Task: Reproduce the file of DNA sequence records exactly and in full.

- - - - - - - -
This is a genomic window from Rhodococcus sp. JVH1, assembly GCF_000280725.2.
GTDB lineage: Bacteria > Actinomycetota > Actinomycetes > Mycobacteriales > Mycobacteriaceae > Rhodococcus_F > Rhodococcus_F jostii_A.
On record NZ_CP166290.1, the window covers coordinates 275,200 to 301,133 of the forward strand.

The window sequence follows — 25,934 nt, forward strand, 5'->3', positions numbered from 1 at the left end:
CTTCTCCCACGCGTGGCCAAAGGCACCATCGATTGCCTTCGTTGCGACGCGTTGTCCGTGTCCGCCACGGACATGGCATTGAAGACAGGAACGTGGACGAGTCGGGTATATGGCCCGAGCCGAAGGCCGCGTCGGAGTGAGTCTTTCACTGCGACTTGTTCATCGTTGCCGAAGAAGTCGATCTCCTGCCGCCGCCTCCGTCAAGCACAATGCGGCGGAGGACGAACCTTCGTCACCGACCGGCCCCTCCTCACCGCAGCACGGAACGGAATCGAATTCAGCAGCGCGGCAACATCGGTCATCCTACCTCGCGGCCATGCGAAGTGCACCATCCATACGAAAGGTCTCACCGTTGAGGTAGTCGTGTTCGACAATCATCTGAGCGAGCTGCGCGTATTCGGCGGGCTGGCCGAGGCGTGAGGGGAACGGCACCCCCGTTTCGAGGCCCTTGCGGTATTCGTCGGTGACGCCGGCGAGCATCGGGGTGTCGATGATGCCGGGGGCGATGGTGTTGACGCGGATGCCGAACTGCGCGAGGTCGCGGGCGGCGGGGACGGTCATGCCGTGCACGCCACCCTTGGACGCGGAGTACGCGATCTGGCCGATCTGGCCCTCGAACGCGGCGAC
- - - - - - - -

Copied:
This is a genomic window from Rhodococcus sp. JVH1, assembly GCF_000280725.2.
GTDB lineage: Bacteria > Actinomycetota > Actinomycetes > Mycobacteriales > Mycobacteriaceae > Rhodococcus_F > Rhodococcus_F jostii_A.
On record NZ_CP166290.1, the window covers coordinates 275,200 to 301,133 of the forward strand.

The window sequence follows — 25,934 nt, forward strand, 5'->3', positions numbered from 1 at the left end:
CTTCTCCCACGCGTGGCCAAAGGCACCATCGATTGCCTTCGTTGCGACGCGTTGTCCGTGTCCGCCACGGACATGGCATTGAAGACAGGAACGTGGACGAGTCGGGTATATGGCCCGAGCCGAAGGCCGCGTCGGAGTGAGTCTTTCACTGCGACTTGTTCATCGTTGCCGAAGAAGTCGATCTCCTGCCGCCGCCTCCGTCAAGCACAATGCGGCGGAGGACGAACCTTCGTCACCGACCGGCCCCTCCTCACCGCAGCACGGAACGGAATCGAATTCAGCAGCGCGGCAACATCGGTCATCCTACCTCGCGGCCATGCGAAGTGCACCATCCATACGAAAGGTCTCACCGTTGAGGTAGTCGTGTTCGACAATCATCTGAGCGAGCTGCGCGTATTCGGCGGGCTGGCCGAGGCGTGAGGGGAACGGCACCCCCGTTTCGAGGCCCTTGCGGTATTCGTCGGTGACGCCGGCGAGCATCGGGGTGTCGATGATGCCGGGGGCGATGGTGTTGACGCGGATGCCGAACTGCGCGAGGTCGCGGGCGGCGGGGACGGTCATGCCGTGCACGCCACCCTTGGACGCGGAGTACGCGATCTGGCCGATCTGGCCCTCGAACGCGGCGAC